OpenShot Video Editor does what its name suggests: it lets you create your own movies from different sources, such as video footage, photographs and audio recordings.
The app may look quite intimidating at first mainly for beginners, but, luckily, there is a tutorial that teaches you the basics. However, the tutorial may not be enough, so you will probably need a little more exploring and practising before you can exploit the app’s features to the fullest.
One of the best assets of this product is definitely its interface. It is nicely crafted with elegant dark colors, which gives it the professional look you might be looking for. It is good that there are two views: Simple and Advanced. The interface is composed of various panels and you have total freedom to dock them wherever you want or even use them in separate windows.
A description of the usual workflow of the app should give you an idea of what you can do with it. So, here I go. A good way to start is by choosing the desired video profile. Luckily, there are many available, including HD, DVD, SVCD and QVGA. As you see, it supports high definition video. Next, it is time to add your project files, which you can do at the start, but also at any other time as you need them. These files can even be imported by drag-and-drop operations. Good news is that most popular media formats are supported.
Now, it is time to compose your video. Luckily, there is a timeline supporting multiple tracks. Just drag and drop a previously imported file onto the timeline and place it in the desired track and at the required time. You would probably want to create transitions between one clip and the next, so it is good that the program can automatically create them if you overlap the contents of the tracks.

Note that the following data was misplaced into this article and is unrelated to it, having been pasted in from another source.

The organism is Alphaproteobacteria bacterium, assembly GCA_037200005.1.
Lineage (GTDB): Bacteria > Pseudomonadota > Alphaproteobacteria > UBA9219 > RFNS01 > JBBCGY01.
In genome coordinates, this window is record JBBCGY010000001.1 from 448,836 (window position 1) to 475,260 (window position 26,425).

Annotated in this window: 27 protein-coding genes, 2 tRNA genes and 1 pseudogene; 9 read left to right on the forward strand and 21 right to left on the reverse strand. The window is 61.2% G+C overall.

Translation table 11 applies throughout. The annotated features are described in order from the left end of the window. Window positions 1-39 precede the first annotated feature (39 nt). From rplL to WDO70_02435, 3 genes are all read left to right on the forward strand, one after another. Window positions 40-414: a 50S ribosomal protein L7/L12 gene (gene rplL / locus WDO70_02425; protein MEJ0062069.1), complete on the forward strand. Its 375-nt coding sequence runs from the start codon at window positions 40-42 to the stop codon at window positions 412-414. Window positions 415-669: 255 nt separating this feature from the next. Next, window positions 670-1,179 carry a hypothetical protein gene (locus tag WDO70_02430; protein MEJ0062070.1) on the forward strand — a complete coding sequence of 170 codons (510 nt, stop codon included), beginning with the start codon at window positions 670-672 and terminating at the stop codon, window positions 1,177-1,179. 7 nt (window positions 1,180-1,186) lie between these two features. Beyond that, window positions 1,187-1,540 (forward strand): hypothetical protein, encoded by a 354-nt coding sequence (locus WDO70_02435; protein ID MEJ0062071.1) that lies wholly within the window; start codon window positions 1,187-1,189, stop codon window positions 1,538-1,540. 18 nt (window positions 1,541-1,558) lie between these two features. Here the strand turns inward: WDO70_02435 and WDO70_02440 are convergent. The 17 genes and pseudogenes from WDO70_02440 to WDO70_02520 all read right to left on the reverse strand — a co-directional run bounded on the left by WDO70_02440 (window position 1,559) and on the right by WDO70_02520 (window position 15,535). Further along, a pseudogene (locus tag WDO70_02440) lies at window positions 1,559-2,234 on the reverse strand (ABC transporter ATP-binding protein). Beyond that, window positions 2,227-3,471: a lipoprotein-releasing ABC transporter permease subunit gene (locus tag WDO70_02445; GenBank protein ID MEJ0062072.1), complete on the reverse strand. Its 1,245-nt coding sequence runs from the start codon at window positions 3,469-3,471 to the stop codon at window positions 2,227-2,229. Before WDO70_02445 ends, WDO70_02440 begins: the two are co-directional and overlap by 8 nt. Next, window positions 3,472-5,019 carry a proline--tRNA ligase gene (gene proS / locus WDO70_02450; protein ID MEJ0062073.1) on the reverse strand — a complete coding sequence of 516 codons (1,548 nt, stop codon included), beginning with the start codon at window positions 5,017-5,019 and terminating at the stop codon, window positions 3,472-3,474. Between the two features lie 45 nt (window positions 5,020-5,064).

As you create your video, you can preview what it will look like after the final rendering. There is also the Properties panel in which you can change the properties of the selected clips and effects.
If you right-click on a clip, you will see that various operations, like rotating and separating audio are allowed. It is also great that it allows transforming the items by dragging the handles or changing the parameters on the Properties panel. Likewise, you can add adjust such video parameters as color, saturation and contrast as well as add special effects. I really appreciate the program lets me use the Chroma Key effect to remove a green background. Finally, the tool lets you use titles, including those with animation.
Finally, when you are done editing your video and the preview looks as expected, you can proceed to export your movie. At this point, you can choose one of the multiple video formats available, select a video profile and set the desired quality. However, if you want more control over the results, you can click on the advanced tab to pick, for example, the desired audio codec or enter an exact sample rate.
It was a shame that the app repeatedly crashed when I tried to import certain video files. I would have preferred it told me that the format or the size was not supported; instead, it just disappeared without notice.
All in all, I am sure OpenShot Video Editor would be an excellent choice for anyone needing to create a movie. However, I am afraid that its developers would need to solve whatever bug is causing it to crash. I will not discourage you from giving it a try, perhaps, you get luckier than me.
- Excellent tutorial to get started
- Supports most media formats
- Allows multiple video profiles, including high definition
- Excellent interface design, including two views
- Lots of transitions and effects
- Crashed when importing certain video files